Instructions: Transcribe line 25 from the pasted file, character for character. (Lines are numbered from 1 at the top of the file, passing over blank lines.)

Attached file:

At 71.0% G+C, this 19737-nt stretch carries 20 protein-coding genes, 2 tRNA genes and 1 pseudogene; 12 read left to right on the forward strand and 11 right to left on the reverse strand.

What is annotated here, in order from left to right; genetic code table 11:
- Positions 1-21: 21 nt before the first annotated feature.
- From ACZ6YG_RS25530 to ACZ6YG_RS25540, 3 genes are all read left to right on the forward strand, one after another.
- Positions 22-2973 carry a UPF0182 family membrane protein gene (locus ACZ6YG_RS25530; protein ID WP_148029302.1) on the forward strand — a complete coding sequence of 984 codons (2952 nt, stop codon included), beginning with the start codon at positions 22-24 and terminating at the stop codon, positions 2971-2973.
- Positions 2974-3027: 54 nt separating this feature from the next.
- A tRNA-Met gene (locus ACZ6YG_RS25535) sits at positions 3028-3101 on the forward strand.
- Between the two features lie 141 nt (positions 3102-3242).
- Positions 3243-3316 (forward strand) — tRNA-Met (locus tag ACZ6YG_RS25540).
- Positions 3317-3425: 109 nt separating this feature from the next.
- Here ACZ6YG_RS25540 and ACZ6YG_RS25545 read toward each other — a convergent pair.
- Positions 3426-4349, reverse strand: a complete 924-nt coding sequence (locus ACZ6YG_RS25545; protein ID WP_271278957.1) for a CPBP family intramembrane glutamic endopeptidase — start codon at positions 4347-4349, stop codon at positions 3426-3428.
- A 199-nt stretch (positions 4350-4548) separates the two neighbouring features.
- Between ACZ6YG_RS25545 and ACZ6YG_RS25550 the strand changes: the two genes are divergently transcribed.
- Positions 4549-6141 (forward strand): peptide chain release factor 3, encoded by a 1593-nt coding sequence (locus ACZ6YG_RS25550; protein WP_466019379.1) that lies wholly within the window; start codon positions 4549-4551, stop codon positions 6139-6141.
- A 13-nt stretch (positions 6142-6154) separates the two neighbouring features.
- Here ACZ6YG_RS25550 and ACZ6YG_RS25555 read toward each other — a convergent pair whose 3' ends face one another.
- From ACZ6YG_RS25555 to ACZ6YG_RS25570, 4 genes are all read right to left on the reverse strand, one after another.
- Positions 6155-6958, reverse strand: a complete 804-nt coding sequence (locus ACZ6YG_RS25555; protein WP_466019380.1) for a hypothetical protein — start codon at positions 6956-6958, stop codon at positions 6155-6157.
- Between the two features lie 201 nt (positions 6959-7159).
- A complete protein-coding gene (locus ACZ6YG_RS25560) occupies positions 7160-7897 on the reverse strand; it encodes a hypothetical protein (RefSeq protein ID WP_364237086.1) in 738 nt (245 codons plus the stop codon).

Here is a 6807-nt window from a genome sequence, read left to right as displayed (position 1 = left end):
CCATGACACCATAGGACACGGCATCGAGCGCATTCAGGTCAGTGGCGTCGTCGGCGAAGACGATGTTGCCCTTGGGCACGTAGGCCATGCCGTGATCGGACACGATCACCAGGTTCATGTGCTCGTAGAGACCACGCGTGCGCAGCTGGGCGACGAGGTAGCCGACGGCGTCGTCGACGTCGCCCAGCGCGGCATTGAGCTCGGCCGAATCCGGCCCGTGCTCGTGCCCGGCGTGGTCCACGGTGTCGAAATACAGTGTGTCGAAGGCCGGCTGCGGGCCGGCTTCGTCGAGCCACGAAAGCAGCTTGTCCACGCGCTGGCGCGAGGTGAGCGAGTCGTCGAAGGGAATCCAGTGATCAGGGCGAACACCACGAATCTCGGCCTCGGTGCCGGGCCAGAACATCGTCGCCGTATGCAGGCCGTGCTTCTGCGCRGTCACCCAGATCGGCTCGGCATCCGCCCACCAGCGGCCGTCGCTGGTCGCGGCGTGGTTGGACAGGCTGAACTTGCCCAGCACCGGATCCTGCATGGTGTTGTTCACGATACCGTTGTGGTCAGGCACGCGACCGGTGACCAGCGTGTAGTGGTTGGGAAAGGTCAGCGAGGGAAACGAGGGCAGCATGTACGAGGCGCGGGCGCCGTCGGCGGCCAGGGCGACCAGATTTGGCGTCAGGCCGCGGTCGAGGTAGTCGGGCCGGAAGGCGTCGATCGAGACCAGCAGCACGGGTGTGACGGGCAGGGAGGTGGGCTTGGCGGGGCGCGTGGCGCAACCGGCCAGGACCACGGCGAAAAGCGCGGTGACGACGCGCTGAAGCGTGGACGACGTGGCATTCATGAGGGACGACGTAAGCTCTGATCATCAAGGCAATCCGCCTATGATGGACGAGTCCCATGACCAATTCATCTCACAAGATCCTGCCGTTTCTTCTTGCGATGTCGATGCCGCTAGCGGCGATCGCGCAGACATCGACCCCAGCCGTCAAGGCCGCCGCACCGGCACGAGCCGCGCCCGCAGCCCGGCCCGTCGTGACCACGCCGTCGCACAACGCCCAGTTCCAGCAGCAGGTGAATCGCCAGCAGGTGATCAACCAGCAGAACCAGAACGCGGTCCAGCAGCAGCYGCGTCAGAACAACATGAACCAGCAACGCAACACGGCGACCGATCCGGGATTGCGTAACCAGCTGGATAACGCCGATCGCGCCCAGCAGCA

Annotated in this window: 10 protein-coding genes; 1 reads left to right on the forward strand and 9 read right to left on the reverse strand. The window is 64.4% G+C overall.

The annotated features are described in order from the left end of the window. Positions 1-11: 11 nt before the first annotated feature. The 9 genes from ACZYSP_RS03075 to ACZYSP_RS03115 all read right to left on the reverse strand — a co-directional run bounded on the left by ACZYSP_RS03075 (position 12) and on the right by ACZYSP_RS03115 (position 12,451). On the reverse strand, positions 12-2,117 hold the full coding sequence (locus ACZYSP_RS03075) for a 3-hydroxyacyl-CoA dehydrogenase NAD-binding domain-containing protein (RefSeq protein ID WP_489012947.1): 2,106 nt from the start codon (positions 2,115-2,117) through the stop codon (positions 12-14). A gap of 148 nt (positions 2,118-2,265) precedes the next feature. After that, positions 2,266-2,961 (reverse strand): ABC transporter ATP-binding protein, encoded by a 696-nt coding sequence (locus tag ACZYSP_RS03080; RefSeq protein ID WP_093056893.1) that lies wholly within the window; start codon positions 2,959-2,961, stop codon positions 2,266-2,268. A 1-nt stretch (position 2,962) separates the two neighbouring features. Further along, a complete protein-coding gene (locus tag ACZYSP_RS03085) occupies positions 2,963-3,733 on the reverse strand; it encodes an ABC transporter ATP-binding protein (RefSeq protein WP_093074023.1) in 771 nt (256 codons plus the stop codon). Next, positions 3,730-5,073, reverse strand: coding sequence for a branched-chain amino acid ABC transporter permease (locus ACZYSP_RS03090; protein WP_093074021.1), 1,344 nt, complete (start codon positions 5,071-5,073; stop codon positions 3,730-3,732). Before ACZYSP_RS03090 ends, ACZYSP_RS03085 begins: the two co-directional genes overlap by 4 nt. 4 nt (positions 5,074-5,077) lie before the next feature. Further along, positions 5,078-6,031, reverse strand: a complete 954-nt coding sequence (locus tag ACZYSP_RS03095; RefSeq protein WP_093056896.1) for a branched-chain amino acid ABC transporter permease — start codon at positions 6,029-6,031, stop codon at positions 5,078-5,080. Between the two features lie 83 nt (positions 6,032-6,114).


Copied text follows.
The annotated features are described in order from the left end of the window. Positions 1-11: 11 nt before the first annotated feature. The 9 genes from ACZYSP_RS03075 to ACZYSP_RS03115 all read right to left on the reverse strand — a co-directional run bounded on the left by ACZYSP_RS03075 (position 12) and on the right by ACZYSP_RS03115 (position 12,451). On the reverse strand, positions 12-2,117 hold the full coding sequence (locus ACZYSP_RS03075) for a 3-hydroxyacyl-CoA dehydrogenase NAD-binding domain-containing protein (RefSeq protein ID WP_489012947.1): 2,106 nt from the start codon (positions 2,115-2,117) through the stop codon (positions 12-14). A gap of 148 nt (positions 2,118-2,265) precedes the next feature. After that, positions 2,266-2,961 (reverse strand): ABC transporter ATP-binding protein, encoded by a 696-nt coding sequence (locus tag ACZYSP_RS03080; RefSeq protein ID WP_093056893.1) that lies wholly within the window; start codon positions 2,959-2,961, stop codon positions 2,266-2,268. A 1-nt stretch (position 2,962) separates the two neighbouring features. Further along, a complete protein-coding gene (locus tag ACZYSP_RS03085) occupies positions 2,963-3,733 on the reverse strand; it encodes an ABC transporter ATP-binding protein (RefSeq protein WP_093074023.1) in 771 nt (256 codons plus the stop codon). Next, positions 3,730-5,073, reverse strand: coding sequence for a branched-chain amino acid ABC transporter permease (locus ACZYSP_RS03090; protein WP_093074021.1), 1,344 nt, complete (start codon positions 5,071-5,073; stop codon positions 3,730-3,732). Before ACZYSP_RS03090 ends, ACZYSP_RS03085 begins: the two co-directional genes overlap by 4 nt. 4 nt (positions 5,074-5,077) lie before the next feature. Further along, positions 5,078-6,031, reverse strand: a complete 954-nt coding sequence (locus tag ACZYSP_RS03095; RefSeq protein WP_093056896.1) for a branched-chain amino acid ABC transporter permease — start codon at positions 6,029-6,031, stop codon at positions 5,078-5,080. Between the two features lie 83 nt (positions 6,032-6,114).